design changes before production with supplier B.' Waiting may have the fewest design
changes.

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WASTE REDUCTION
The team can broadened the typical ease of assembly concept to include manufacturing
efficiency; simplerprocesses would make less potential for waste. Any steel and plastic
trimmed during chairproductionshouldbe recycled and reused. Several separate
initiatives aimed at producingpositive environmentalimpact are already underway at
Ergonomics, and these can be combinedinto this Sage chair.
Ergonomics would like to eliminate as much as three pounds of materials per
chair. This reduction in waste can result in a potential 15% to 20% raw materials cost
savings per chair. A focus on design details will make it possible to design for
disassembly without adding costs to the product. DfD will also allow Ergonomics to
target the refurbishedoffice furnituremarket with its products. This means that a chair
from Ergonomicswill be easier to disassemble, recycle, and refurbish because it will
have standard screws, less adhesives, and reusable materials.
Manufacturing has been assigned the responsibility of reducing the amount of
materials used in each new product designed, allowing the company to pass materials cost
savings to customers,or increase corporateprofit margins.
A water blown foam process is one material reduction initiative being researched
at Ergonomics. This process is being developed several years in advance of anticipated
EPA regulations on ozone depletingsubstances. The company's goal is to replace the
CFC blown slab foams it currently produces with a water blown foam, thereby
eliminating the use of an ozone depleting substance. Ergonomics needs a sufficiently
large developmenteffortto produce a foam that has the required durability and
cushioning properties. The advantage of using the new foam and process is lower
toxicity, thus producing a urethane foam which is nearly chemically inert and safe to the
end user. Some foam processes used throughout the industry involve a solvent-based
mold release that produces undesirable Volatile Organic Compound emissions.
The goals set by Ergonomics can be obtained internally through capital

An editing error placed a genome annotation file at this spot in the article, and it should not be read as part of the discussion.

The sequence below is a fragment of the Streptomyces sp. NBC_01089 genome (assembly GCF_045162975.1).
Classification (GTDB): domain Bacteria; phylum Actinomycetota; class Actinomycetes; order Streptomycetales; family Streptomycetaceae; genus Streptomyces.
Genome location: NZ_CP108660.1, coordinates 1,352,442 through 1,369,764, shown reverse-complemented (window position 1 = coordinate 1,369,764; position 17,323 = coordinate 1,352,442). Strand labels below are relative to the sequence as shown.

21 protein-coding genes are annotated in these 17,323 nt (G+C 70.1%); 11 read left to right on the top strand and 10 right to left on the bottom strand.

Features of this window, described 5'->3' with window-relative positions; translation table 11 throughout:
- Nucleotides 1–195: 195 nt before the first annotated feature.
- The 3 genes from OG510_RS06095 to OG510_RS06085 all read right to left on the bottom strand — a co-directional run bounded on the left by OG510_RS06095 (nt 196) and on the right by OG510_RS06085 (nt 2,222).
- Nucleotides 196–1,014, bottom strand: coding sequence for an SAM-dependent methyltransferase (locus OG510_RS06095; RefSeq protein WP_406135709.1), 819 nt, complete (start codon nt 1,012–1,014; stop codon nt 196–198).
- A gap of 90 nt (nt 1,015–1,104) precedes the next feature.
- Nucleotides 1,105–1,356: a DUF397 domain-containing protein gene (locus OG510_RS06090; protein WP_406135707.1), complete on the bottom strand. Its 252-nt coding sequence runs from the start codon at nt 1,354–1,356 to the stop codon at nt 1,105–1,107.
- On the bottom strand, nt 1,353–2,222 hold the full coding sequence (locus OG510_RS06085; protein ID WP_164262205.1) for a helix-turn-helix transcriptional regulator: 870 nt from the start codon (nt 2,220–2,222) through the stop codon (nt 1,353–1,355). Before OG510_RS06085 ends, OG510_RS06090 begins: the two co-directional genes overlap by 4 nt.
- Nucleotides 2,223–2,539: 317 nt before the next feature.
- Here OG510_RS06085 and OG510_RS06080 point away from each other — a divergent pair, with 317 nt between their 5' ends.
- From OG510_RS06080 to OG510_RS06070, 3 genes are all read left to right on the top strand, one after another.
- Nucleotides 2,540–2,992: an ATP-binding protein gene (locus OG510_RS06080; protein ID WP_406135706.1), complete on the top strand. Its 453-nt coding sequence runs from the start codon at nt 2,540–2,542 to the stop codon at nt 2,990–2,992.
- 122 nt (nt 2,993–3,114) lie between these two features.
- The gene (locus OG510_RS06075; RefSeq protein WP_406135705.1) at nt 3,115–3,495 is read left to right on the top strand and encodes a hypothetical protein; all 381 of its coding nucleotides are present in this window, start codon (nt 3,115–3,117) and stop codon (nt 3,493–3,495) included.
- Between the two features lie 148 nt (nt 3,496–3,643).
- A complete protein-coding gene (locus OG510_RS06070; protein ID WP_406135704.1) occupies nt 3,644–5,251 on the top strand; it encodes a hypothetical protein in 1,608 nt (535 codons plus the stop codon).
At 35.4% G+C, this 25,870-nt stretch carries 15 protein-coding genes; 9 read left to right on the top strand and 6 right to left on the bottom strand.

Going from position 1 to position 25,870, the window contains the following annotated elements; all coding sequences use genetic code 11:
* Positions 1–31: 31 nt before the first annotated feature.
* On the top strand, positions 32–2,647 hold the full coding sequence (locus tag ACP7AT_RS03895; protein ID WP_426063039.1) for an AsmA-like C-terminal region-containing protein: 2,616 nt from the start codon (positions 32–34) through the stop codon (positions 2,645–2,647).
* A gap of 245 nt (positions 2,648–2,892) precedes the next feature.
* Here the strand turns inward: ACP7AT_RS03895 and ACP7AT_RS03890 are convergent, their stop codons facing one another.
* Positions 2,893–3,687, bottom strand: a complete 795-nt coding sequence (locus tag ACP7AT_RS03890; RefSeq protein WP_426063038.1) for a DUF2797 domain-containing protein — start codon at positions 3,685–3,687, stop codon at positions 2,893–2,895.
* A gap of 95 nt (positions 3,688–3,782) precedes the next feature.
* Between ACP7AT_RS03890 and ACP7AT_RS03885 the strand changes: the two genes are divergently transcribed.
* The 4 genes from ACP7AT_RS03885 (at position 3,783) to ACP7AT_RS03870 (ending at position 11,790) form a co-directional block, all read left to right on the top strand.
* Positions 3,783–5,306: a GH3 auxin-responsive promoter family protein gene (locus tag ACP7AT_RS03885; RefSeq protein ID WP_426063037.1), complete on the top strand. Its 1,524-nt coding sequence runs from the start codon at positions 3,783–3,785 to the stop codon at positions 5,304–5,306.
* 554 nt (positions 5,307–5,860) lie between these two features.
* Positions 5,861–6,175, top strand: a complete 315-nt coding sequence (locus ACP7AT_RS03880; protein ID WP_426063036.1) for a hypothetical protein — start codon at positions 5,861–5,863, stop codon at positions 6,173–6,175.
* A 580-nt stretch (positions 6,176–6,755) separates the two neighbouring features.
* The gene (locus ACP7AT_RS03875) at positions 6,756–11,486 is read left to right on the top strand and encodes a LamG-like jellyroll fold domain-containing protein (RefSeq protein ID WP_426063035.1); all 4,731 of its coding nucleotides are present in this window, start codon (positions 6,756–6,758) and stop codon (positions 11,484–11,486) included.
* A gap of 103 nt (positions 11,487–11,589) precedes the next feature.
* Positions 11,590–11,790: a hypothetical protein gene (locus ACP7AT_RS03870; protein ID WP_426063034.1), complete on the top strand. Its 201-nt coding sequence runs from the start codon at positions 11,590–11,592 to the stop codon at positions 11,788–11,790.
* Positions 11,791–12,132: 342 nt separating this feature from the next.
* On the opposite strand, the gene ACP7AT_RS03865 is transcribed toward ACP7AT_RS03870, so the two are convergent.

investments. To meet these goals, Ergonomics will have to purchase new machinery and
developnew processes. Some of these effortshave been under way for al.most six
months now. Supplier A has already developed the new technologies and bas the
machinery to handle the water based foams and adhesives. As a result of the research and
development, Supplier A is financially strapped and experiencing some cash flow
problems. Supplier B is still primarily using old processes (solvent based adhesives and
foams), but is willing to investin the future relationship with Ergonomics by purchasing
new machinery. Supplier B is also very familiar with recycling, reverse logistics, and
"take back" product legislation due to current German Jaws requiring manufacturers to
take back their own products. Opting to wait will not bring about any dramatic changes
in waste reduction.

LIFE CYCLE IMPACTS


Ergonomicswants to produce a chair that is easy to take apart, making it simpler
to recycle or refurbish. In order to recycle, componentsare separated, and the plastics
reground to be used again, the upholstery can be combined with other waste products
from the same industry and made into new materials, or products. Another option is to

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refurbish and sell the chair again. Refurbishing extends the life of the product by adding
new components, colors, and materials to the old product. Refurbishing can generate
more revenue through expanding markets for used furniture.
Taking into consideration a product's life cycle impacts early in the design and
production process will thus make it easier to recycle and refurbish products at a later
time. To apply DID, adhesive selection for the chair must be made carefully because
some petroleum based adhesives make it difficult, if not impossible, to disassemble
adhered components. Other DID choices include choosing threaded fasteners verses snap
fit components. The material cost of each assembly method is approximately the same,
however ease of disassembly is significantly different between methods.
Ergonomics is able to refurbish and recycle new products through its existing
industry infrastructure and dealerships. This helps to expand Ergonomics' market
presence in the future through the refurbished office furniture segment. Supplier A is
able to work with the dealerships, but has not typically been involved in the recycling and
refurbishing of their products. Supplier B would not initially be able to work with the